Does he come to bring peace or division?  Well, he does make peace on the cross – but not a nice easy peace.  In fact, that true peace comes about by being willing to suffer division, willing to suffer the cross.  Jesus wants not war but – well, he says it in our reading: I have come t oset the earth on fire, and how I wish it were already blazing!”  Not war, but not false peace either.  He comes to bring the fire of love, which is willing to suffer.

And so in Luke’s account of the Resurrection, Jesus tells the disciples on the road to Emmaus, “It was necessary to suffer all these things and so enter into glory.”  He says almost exactly the same thing in Luke’s other resurrection story.  

Glory through the cross.  Not suffering as the end, but suffering as the path, suffering as something to “despise,” to shrug off, on the way to something grander, “for the sake of the joy that lay before him.”  

Christ speaks a word of peace to us.  But not false peace, that avoids suffering.  Peace born of a love that endures the cross, despising its shame, on its way to something far better.

Where does fear of suffering prevent you from finding divine joy?

Faith in the Divine Promises

 

I think this is the farthest behind I’ve yet gotten on a Sunday post.  Sometimes life intrudes: right now I have a kid recovering from major surgery, my wife trying to take some days away to think about homeschooling, and a brutal heatwave – we have no air conditioning – that makes me shudder at the thought of opening my laptop.  But I think it’s worth my while to reflect on last Sunday’s readings; perhaps it will be worth your while, too; so I’ll sit myself down in front of a fan . . . .

 

St. Dominic, Fra Angelico

St. Dominic, Fra Angelico

WIS 18:6-9; PS 33: 1, 12, 18-19, 20-22; HEB 11:1-2, 8-19; LK 12:32-48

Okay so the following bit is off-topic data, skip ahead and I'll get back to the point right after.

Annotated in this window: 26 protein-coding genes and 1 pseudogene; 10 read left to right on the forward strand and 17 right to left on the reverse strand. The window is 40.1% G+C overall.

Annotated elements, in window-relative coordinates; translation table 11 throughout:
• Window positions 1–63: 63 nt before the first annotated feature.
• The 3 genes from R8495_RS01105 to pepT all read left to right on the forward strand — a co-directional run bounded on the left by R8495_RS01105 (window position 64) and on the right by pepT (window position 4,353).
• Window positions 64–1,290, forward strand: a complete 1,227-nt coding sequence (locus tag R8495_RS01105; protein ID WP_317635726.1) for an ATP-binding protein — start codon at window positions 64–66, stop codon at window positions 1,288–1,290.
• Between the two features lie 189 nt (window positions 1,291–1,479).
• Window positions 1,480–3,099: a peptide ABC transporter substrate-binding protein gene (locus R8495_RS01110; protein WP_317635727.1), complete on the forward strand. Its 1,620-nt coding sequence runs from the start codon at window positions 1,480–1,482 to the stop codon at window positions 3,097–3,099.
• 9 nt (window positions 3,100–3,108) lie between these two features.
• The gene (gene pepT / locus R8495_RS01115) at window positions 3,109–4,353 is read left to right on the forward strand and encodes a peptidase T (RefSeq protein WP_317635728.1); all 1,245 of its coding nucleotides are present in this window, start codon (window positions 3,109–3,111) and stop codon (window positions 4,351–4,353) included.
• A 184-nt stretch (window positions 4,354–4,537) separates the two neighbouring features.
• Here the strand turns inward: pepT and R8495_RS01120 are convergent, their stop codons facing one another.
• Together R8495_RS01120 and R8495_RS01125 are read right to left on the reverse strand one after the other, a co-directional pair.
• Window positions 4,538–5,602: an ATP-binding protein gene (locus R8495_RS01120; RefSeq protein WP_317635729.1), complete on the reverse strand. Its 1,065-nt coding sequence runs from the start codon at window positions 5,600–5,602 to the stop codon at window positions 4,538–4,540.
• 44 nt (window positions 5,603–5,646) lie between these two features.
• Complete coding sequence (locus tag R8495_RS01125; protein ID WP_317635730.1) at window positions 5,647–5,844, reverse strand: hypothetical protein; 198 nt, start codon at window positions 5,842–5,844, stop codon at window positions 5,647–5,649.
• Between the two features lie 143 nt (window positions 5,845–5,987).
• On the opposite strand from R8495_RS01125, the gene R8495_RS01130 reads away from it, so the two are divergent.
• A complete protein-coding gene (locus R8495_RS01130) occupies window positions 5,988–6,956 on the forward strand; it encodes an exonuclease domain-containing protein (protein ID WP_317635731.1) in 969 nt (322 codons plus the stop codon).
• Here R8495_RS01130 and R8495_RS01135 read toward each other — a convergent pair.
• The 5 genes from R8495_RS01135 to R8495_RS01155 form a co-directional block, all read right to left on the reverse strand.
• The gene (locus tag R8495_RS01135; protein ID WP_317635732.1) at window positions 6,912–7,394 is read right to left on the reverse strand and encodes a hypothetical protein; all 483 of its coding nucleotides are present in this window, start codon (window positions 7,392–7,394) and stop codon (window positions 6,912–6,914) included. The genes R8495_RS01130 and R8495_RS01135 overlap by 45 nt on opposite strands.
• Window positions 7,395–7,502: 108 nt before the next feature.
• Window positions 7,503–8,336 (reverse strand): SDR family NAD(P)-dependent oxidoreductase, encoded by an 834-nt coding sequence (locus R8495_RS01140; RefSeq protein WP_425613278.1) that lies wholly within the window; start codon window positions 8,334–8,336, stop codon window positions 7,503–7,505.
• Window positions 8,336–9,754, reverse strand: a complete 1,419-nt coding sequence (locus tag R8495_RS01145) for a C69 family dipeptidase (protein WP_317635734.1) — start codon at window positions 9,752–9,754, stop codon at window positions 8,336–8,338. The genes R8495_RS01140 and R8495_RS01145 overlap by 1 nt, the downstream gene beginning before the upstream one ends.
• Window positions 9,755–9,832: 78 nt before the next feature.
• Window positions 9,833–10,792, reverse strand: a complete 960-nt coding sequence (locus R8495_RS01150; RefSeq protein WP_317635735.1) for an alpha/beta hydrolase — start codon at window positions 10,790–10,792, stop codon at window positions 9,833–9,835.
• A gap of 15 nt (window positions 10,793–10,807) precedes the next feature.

The readings, you will perhaps remember, were something obscure from Wisdom about the Passover; Hebrews 11’s classic catalog of what people did “by faith”; and Jesus talking mostly about being prepared when the Lord returns.

What strikes me about those readings – perhaps because it is a preoccupation of mine – is that faith has content.  Liberal religion tends to turn faith into kind of a vague attitude – but, I have to say, conservative religion can do the same thing.  It’s closely related to the tendency of modern Catholicism to replace Biblical spirituality with various forms of silence: as if God has nothing to say, as long as we vaguely trust in him.

But he does have something to say, and these readings are helpful demonstrations.

***

The reading from Wisdom is short, but its point is specific knowledge.  “The night of the passover was known beforehand to our fathers.”  “The holy children of the good were offering sacrifice and putting into effect with one accord the divine institution.”

The divine institution.  The word in the Greek original here seems to be nomos – the equivalent of Torah, the Law.  But Torah has the deeper meaning of “teaching.”  The divine institution – whether of the Old Passover or the New one, Christ and the Eucharist – is God’s teaching.  We don’t know what it is unless we listen.